Midwinter is now traveling with Brock and Allan, and they are on the Isle of Man, which puts them back into present time. Brock has been called back to his parish because his substitute had an emergency that required he return to his home. And so, this is the painful decision he ponders as The Story begins. He still does not trust Midwinter, and agonizes at leaving him alone with Allan. But Midwinter, intuitive as he is, knows this. Therefore, during the night, as Brock prepares to leave the next morning and cannot sleep, Midwinter comes to his room and bares his soul. He tells of the miserable life he has led. His mother married Mr. Neal, and he was badly abused, running away as a child and finding ways to stay alive. And finally, he gives Brock the letter his father had written on his deathbed. Brock now understands, and knows that Midwinter will take good care of Allan. The letter is burned.
    And one more event. The two young men now are left alone on the island while some repairs are being made to the yacht. Castletown is boring, so they begin to explore the rest of the island. Here, Allan meets a doctor. Now Allan has the gift of gab, while Midwinter goes off by himself to be alone. It happens that this doctor has a boat, which even though it is very late at night, Allan wants to see. Then he wants to go for a sail, so he and Midwinter take off. Then they come upon a wrecked ship that is being taken apart. Of course, he wants to explore it. None of this is to Midwinter's liking, and it becomes even more horrifying. The ship is the La Grace de Dieu, the very timber ship on which his father murdered Allan's father, which petrifies Midwinter. Of course upon boarding, Allan, ditzy as he is, fails to secure the boat, which floats away. And so they are stuck. Attempts of Allan to awaken the village for help fail and near morning, he falls asleep. And has a dream that causes him such distress while dreaming that Midwinter can see it in his body movements. And it is the dream that Allan neither understands nor cares, but Midwinter completely understands, and which follows him through the remainder of the novel.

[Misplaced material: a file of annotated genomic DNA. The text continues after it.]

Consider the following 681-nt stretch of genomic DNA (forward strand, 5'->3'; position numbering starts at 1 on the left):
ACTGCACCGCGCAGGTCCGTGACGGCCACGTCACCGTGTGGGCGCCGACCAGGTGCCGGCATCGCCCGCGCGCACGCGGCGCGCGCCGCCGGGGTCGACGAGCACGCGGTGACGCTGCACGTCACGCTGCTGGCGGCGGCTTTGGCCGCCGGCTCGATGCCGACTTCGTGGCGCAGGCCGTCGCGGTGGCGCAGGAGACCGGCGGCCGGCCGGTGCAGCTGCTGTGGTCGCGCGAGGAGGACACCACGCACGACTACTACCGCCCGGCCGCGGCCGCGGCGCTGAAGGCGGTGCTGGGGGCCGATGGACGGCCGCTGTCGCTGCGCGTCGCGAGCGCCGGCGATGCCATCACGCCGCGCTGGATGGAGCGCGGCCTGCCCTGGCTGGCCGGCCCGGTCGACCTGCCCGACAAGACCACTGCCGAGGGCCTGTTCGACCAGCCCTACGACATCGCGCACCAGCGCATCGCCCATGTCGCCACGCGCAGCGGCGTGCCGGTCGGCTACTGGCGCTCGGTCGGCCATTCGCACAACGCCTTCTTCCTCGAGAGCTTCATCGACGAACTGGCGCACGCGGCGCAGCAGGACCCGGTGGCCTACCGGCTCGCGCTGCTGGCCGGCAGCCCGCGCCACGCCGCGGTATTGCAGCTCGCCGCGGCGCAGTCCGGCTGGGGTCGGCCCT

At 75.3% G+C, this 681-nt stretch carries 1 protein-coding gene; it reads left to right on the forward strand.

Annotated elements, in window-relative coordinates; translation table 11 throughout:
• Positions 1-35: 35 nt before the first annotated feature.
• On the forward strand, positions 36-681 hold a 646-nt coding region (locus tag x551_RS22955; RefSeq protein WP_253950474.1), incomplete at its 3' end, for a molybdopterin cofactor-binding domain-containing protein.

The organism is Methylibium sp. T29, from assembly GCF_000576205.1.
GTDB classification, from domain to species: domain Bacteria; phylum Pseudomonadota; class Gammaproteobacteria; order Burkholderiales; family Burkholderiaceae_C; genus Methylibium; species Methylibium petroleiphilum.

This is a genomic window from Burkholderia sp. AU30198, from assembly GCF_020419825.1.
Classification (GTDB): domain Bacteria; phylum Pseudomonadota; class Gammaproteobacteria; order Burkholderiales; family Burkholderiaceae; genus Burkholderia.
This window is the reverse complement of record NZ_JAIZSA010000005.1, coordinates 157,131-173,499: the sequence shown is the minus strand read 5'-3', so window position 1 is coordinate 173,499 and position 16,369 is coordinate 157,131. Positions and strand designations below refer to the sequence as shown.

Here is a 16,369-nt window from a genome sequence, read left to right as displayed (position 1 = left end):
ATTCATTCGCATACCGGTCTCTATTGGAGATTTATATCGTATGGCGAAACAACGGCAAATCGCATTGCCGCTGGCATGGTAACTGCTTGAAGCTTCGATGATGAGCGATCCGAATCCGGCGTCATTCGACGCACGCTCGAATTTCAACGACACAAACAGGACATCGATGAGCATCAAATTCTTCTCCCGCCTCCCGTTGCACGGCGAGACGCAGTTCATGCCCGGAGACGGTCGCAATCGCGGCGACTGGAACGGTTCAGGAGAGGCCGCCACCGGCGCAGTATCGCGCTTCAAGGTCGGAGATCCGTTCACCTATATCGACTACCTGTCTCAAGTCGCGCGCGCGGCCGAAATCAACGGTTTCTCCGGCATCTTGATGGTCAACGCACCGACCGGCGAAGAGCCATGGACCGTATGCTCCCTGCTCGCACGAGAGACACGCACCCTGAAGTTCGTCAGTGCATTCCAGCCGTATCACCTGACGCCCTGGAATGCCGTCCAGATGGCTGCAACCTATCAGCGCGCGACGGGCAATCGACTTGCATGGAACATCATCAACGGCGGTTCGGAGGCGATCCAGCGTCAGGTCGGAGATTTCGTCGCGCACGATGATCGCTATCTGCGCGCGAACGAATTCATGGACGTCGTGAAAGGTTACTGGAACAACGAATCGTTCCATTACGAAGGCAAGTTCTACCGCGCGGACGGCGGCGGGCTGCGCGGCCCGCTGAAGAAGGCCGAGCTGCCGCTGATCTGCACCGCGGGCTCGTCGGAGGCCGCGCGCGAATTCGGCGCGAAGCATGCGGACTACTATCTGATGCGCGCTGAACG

This one will truly keep your heart pounding, especially since Allan never does "wake up," as we would say. So the burden remains with Midwinter to avoid fate. Yet try as they might, both he and Brock are hoodwinked by those who are deceitful by profession. I really cannot praise this one highly enough. If you commit to reading one long book this year, make it this one. And it's free from Project Gutenberg.
    Below: View of Thorpe in 1851.

View of  Thorpe in 1851